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December 1967 Bulletin

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A great loss to the District, as well as to the International, was the untimely passing of Vice President Jacobson. By C.W. Christenson:Jake, as he was known to everyone, had a span of over forty years of representing the International. Starting our as Business Agent for Local 175, Tacoma, Washington he rapidly became noticed by the International for his ability to expedite the business of the Local. It was not long until he was asked to cover the District as an International Representative on a part time basis. This went on for some time until the management of the theatre complained that he was laying off the job to much. He then called the International, informed them of this, and knowing he was too valuable to lose they made him a full time Internationl Representative. I am proud to say that at the last seven Conventions I nominated him for Vice President. Jake and I were friends for many years. Sometimes we would sit in his room and talk. So I feel that I could justly say that the work of a Vice-President or International Representative is for a rugged individual who has to make decisions regardless of whom it affects. Jake had the character for fulfillment of this job, which make him great. Jake once said to me, on Local 159, Portland, Oregon 50th Anniversary, "This is the kind of an assignment I like, Chris. No trouble." Vice President Orin M. Jacobson was born November 28th, 1891 in Marinett, Wisconsin. He died Novenber 7th, 1967 in Portland, Oregon on assignment. Vice President Jacobson started the District #1 Bulletin in September, 1932. It was in mimeograph form and he was the Editor. The District Insurance Plan was also started by Vice President Jacobson in 1941. Brother Jacobson's first International Convention was the one held in 1919 in Ottawa, where the per diem fund was established. He was understood to have voted enthusiastically for that--after a trip across the continent and having to share a berth with delegate from Vancouver, who like himself weighed over two hundred pounds. Vice President Jacobson had attended all Conventions since the 1919 Convention.
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March 1968 Bulletin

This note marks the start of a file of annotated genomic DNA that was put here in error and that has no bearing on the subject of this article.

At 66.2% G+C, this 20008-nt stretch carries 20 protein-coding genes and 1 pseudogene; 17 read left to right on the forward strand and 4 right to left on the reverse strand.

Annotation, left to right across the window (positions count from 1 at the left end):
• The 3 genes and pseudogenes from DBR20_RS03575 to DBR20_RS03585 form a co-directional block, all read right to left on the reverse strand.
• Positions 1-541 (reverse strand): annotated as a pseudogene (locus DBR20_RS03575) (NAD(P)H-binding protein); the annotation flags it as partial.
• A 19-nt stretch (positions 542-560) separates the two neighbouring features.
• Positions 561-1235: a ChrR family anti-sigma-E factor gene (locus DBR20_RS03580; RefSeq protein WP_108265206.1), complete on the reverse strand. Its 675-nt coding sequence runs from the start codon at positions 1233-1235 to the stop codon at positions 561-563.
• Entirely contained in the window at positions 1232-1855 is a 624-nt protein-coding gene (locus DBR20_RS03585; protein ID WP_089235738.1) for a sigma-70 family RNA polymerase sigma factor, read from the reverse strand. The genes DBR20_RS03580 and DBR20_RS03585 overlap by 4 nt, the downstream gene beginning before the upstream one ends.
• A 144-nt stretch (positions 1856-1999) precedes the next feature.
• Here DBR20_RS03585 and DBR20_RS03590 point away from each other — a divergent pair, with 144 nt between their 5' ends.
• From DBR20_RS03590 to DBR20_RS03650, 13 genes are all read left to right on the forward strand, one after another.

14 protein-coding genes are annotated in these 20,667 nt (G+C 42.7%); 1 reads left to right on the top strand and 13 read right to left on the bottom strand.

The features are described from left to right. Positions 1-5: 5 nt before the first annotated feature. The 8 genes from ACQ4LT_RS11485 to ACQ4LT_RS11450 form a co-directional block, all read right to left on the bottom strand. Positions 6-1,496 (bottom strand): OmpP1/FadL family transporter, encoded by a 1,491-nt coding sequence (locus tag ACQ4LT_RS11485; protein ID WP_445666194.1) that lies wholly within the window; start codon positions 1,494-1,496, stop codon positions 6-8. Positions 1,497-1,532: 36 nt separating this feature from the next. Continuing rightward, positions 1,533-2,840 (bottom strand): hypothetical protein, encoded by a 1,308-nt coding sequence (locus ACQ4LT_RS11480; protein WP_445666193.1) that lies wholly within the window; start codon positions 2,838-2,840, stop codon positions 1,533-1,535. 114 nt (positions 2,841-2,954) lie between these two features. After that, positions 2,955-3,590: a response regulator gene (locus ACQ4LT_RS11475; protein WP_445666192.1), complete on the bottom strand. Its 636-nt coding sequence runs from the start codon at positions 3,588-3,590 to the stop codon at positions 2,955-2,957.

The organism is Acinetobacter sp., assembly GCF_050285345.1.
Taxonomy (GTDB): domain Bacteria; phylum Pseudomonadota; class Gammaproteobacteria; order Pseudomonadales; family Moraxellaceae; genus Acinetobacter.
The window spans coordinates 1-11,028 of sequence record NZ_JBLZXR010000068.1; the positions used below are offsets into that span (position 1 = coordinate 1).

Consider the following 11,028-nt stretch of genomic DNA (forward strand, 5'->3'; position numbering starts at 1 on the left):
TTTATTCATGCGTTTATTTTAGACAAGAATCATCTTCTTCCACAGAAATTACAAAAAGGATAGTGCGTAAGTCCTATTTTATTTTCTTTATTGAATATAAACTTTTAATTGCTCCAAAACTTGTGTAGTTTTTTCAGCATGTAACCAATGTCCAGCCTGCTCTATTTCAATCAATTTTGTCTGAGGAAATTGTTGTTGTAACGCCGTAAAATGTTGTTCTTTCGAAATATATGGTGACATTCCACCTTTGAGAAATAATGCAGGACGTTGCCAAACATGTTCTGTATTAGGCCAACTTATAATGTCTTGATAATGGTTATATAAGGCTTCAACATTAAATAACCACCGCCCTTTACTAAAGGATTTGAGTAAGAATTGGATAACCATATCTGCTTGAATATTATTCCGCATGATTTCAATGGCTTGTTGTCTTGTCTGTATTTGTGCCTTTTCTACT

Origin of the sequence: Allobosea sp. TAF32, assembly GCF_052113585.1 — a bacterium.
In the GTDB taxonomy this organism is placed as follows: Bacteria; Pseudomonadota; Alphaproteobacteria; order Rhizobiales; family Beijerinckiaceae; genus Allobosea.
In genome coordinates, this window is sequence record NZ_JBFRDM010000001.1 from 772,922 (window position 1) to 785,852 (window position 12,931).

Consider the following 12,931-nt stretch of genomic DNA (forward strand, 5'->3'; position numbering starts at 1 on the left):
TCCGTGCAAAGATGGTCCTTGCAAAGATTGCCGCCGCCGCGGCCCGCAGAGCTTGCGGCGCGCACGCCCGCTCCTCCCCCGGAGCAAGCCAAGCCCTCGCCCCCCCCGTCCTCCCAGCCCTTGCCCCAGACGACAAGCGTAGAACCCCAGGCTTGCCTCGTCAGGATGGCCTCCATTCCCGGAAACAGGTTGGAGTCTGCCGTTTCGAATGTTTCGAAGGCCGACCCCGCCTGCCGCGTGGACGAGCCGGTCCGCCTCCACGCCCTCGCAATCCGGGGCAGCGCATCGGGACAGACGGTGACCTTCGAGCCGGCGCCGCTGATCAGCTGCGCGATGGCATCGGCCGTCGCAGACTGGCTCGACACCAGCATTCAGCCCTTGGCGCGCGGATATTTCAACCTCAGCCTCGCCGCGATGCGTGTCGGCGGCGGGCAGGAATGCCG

Seattle, Washington, Local 154--By Thomas Watters, Jr.:Sad news of the Quarter is reflected by the passing of one of our retired members and for many years an outsanding leader and organizer of men-James McNabb, Mac passed away December 15, 1967 in a convalescent home in Ellensburg, Washington. He had been cared for in recent years by his two faithful and devoted daughters, Annabelle and Margie. So many speeches, articles and comments have been devoted to Mac over the past half a century that I find it difficult at this time to be able to elaborate, improve or reminisce on the subject. Members of Local 154, Members in District No. One and innumerable members of the Alliance throughout the country could provide endless conversation about Mac and his years of struggle for improvements of the IA and the Labor movement. It is difficult to put into words the achievements and progress this man made over the years. So many victories were accomplished from his tenure of offices that just added significant stepping stones to progress and improvements. Yet, and I know because I hold the similar office today, these all go down in the record as just doing your daily duty. At this point I could speed write a voluminous book on the headaches, strife, failures, abuse, tension and exhaustion this job holds for the title bearer. And a hell of a lot of things have been done before me by better men than I that I do not have to do today. So if it was worse then than it is today then no one has to tell me what the real hero went though. Let us review the simple facts of the organizer of men and protector of the Labor Union principle. Mac was a member of Local 154 for 42 years, six of these in retired status. Out of the 36 years of active status in this organization he held the job of Business Representative for over 30 years and 23 of these were consecutive. For years he served on the Executive Board of the King County Labor Council, was one of the foremost leaders of the Theatrical Federation of Seattle, served as Chairman of the Legislative Committee of District No. One and was appointed IA delegate to the AFL-CIO Convention. Many awards were attributed to Mac for his noteworthy success and a great proportion of achievements of Local 154 can be credited to his long, hard, suffering, endless struggles. These are a few facts on the old stubborn head Scotsman and we can only realize that our work is a little more endurable because of him. Portland, Oregon, Local 28--By Don DuMas:The Local elected a new Business Representative Brother John DiSciullo. Retiring Brother Morgan to B.A. Emeritus, member of the Executive Board, Delegate to the District and IA Convention. Will still be active in advisory capiacity. John and the Alaska Air Lines had a few meetings and a vague promise that when they returned from Alaska they would take care of everything. The usual stall. Seattle and Spokane have more data on this outfit. Portland, Oregon, Local 159--By C.W. Christenson:The fight is on with the unfair Moyer Theatres. We have an assessment of 4% to pay for it. They are in the process of automating their theatres now and we had pickets in front of all their theatres here, two twin hard-tops and four Drive-Ins, for fourteen days for every hour of each day. We bought two full pages in that span of time in the Labor Press.